This week the JEMS Editorial Staff spent time time with 19 paramedic students and EMS system supervisors from Australia and New Zealand who are in the United States on a cooperative tour with assistance from JEMS and other agencies to provide an extreme educational experience for their degree paramedic students.
The 16 paramedic students participating in the two-week educational tour of EMS systems in the United States are completing a four-year paramedicine degree program that is extremely extensive. Many of the visiting students will continue on an extra year to also obtain their nursing degree.
While in the United States, arrangements have been made for them to visit several large EMS systems including the San Diego Fire Department, the San Diego FD Marine and Lifeguard Division, Communications Center and the San Diego Fire/EMS Air Operations Division.
On Monday, the entire group joined JEMS Editor-in-Chief A.J. Heightman and Senior Editor Sarah Ferguson for a very special tour of Strategic Operations in San Diego, a former movie studio that does special tactics and training for the military, special operations medics and civilian tactical services.
Strategic Operations Inc. (STOPS) is located on the lot of Stu Segall Productions, which was once one of the largest independent TV/movie studios in America. Formed in 2002, STOPS, provides “Hyper-Realistic” training services and products for military, law enforcement and other organizations responsible for homeland security.
STOPS develops state-of-the-art Hollywood battlefield special effects, combat wound effects, medical simulation systems like the patented Human-Worn Surgical Simulator (“Cut Suit”), role players and immersive training scenarios to create training environments that are the most unique in the industry.
STOPS also manufactures a wide range of products including a patented mobile, scalable building system that can replicate the look of any area of the world, replica weapons, 3-D live-fire targets, ballistic unmanned ground vehicle targets and props of all kinds.
While at Strategic Operations, the students were treated to a behind-the-scenes demonstration of a simulated terrorist attack. In the scenario, a sniper fired an AK47 and a rocket-propelled grenade (RPG) near the crowd. The simulated explosion blew the leg off one “victim” (an amputee actor) and sent shrapnel into the body of another “victim” who was dressed in the STOPS trademarked “Cut Suit.”
The Cut Suit is a unique over-the-body suit worn by a person. It enables a provider to do a cricothyrotomy, plural decompression, IV insertion, chest tube placement a cessation of bleeding via the application of tourniquets.
After a complete tour the facility, the Aussies were given a tour of a realistic Afghani village where simulated attacks take place and training of special forces occurs.
The students received instruction on special techniques for applying tourniquets and insertion of pleural decompression needles. They were then afforded the opportunity to perform these important techniques under realistic conditions on a “patient” in a Cut Suit and tourniquets in a completely dark and smoke-filled environment.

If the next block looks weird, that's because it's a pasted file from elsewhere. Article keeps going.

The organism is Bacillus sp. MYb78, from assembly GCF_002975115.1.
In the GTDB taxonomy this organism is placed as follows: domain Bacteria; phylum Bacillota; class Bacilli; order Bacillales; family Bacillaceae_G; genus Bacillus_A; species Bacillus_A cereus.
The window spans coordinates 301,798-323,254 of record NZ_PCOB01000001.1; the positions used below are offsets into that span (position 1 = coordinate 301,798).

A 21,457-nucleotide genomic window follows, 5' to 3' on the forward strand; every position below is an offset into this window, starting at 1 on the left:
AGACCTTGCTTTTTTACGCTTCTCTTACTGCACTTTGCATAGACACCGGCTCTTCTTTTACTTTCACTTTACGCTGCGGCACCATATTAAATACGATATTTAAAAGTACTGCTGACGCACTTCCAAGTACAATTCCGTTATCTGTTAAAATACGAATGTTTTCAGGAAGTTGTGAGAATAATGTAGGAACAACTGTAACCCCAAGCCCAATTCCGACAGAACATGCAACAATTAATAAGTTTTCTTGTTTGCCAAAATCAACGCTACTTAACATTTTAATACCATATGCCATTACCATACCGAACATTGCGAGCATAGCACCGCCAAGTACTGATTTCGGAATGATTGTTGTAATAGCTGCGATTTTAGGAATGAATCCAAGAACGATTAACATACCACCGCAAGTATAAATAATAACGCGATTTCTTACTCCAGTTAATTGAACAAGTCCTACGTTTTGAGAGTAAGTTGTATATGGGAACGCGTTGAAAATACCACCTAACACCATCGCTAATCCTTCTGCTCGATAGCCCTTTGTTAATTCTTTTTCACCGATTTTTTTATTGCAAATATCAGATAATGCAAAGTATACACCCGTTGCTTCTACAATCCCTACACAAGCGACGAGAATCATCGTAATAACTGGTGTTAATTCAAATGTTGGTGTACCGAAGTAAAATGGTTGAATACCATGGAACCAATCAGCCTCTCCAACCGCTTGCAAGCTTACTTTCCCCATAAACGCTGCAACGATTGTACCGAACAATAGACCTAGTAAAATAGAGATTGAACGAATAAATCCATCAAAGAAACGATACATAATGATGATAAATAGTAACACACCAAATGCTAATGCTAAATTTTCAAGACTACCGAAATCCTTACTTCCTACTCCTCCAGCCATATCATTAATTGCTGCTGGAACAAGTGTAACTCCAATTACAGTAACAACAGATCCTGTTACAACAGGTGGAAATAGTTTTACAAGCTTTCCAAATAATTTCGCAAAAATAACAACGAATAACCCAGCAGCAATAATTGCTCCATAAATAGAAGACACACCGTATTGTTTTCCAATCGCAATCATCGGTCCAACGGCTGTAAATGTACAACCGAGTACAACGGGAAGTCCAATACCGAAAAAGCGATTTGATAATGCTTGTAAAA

They were also shown special weapons and operational training areas such as a full simulation military Osprey plane/helicopter where Military medics, corpsmen, special Operations Forces and physicians are being taught to perform surgical procedures while in flight and en route to a forward military hospital. The survival rate for patients now who are alive when contacted by military personnel trained in techniques at Strategic Operations is at the 96% survival level.
After leaving San Diego, the Australians will be headed to Los Angeles where they will spend three days riding 12-hour shifts with LA City Fire Department Paramedic Ambulances and Paramedic Engines.
After their Los Angeles visit, they will be headed to Las Vegas where they will visit with popular EMS textbook and journal author Bryan Bledsoe and ride with paramedic units in the Las Vegas area including Medic West Ambulance, a primary ambulance transportation provider in that region.
A Special Note from A.J.:
I want to make a few personal comments about the teamwork and coordination that it takes to pull off a two week extravaganza EMS tour in the United States.
Colin Allen, Alan Mountford and Daniel Townson, the supervisors accompanying the Australian students, have spent countless hours and email conversations with me and other officials to arrange spectacular visits and EMS experiences.
The students pay $3,000 For all of their airfare and hotel expenses for the 2-week trip to the United States. They also pay for their meals and tours that are arranged by their supervising officials. They are up at 6 o’clock every morning and going to bed at about 10 o’clock every evening.
Colin, Alan and Daniel arrange for all of their site visits as well as trips to Southern California tourist attractions such as an LA Dodgers baseball game, visits to Manhattan Beach, Disneyland, the Grand Canyon, Hoover Dam and other interesting sites along the way.
They travel in three SUVs with Australian flags proudly displayed on the front and rear and they have daily briefings and discussions after each visit. It’s a remarkable undertaking and the coordinators deserve all the credit in the world for their dedication and hard work.